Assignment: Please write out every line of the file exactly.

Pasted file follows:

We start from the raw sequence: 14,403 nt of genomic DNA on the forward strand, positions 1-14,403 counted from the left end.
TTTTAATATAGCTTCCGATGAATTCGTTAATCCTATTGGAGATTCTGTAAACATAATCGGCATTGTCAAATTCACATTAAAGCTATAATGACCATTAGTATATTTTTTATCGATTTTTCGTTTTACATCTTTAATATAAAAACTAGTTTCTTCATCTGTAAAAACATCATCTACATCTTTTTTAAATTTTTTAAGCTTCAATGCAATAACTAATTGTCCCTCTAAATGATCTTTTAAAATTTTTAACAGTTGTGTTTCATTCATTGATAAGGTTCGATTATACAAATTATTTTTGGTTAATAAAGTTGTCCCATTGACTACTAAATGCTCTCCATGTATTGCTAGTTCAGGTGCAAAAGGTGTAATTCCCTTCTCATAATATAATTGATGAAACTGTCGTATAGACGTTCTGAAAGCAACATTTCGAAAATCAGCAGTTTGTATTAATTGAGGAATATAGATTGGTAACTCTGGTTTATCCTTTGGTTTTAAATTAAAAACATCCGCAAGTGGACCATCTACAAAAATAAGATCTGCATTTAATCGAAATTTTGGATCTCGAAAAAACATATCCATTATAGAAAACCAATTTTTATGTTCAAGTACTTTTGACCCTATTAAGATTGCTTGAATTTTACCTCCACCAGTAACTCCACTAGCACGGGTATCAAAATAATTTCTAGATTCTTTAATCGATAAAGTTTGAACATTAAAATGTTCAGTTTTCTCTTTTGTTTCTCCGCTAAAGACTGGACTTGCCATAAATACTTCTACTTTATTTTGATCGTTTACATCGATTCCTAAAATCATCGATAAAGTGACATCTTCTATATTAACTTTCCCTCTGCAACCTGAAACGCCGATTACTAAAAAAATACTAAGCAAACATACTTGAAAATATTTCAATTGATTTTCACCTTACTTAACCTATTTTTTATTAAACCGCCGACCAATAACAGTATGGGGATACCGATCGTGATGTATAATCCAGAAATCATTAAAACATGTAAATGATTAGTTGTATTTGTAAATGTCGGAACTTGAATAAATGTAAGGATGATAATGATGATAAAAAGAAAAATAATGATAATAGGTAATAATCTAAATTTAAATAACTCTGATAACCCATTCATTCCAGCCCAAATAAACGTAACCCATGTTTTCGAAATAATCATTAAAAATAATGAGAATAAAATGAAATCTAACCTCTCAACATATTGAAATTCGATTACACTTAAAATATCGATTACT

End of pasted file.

We start from the raw sequence: 14,403 nt of genomic DNA on the forward strand, positions 1-14,403 counted from the left end.
TTTTAATATAGCTTCCGATGAATTCGTTAATCCTATTGGAGATTCTGTAAACATAATCGGCATTGTCAAATTCACATTAAAGCTATAATGACCATTAGTATATTTTTTATCGATTTTTCGTTTTACATCTTTAATATAAAAACTAGTTTCTTCATCTGTAAAAACATCATCTACATCTTTTTTAAATTTTTTAAGCTTCAATGCAATAACTAATTGTCCCTCTAAATGATCTTTTAAAATTTTTAACAGTTGTGTTTCATTCATTGATAAGGTTCGATTATACAAATTATTTTTGGTTAATAAAGTTGTCCCATTGACTACTAAATGCTCTCCATGTATTGCTAGTTCAGGTGCAAAAGGTGTAATTCCCTTCTCATAATATAATTGATGAAACTGTCGTATAGACGTTCTGAAAGCAACATTTCGAAAATCAGCAGTTTGTATTAATTGAGGAATATAGATTGGTAACTCTGGTTTATCCTTTGGTTTTAAATTAAAAACATCCGCAAGTGGACCATCTACAAAAATAAGATCTGCATTTAATCGAAATTTTGGATCTCGAAAAAACATATCCATTATAGAAAACCAATTTTTATGTTCAAGTACTTTTGACCCTATTAAGATTGCTTGAATTTTACCTCCACCAGTAACTCCACTAGCACGGGTATCAAAATAATTTCTAGATTCTTTAATCGATAAAGTTTGAACATTAAAATGTTCAGTTTTCTCTTTTGTTTCTCCGCTAAAGACTGGACTTGCCATAAATACTTCTACTTTATTTTGATCGTTTACATCGATTCCTAAAATCATCGATAAAGTGACATCTTCTATATTAACTTTCCCTCTGCAACCTGAAACGCCGATTACTAAAAAAATACTAAGCAAACATACTTGAAAATATTTCAATTGATTTTCACCTTACTTAACCTATTTTTTATTAAACCGCCGACCAATAACAGTATGGGGATACCGATCGTGATGTATAATCCAGAAATCATTAAAACATGTAAATGATTAGTTGTATTTGTAAATGTCGGAACTTGAATAAATGTAAGGATGATAATGATGATAAAAAGAAAAATAATGATAATAGGTAATAATCTAAATTTAAATAACTCTGATAACCCATTCATTCCAGCCCAAATAAACGTAACCCATGTTTTCGAAATAATCATTAAAAATAATGAGAATAAAATGAAATCTAACCTCTCAACATATTGAAATTCGATTACACTTAAAATATCGATTACT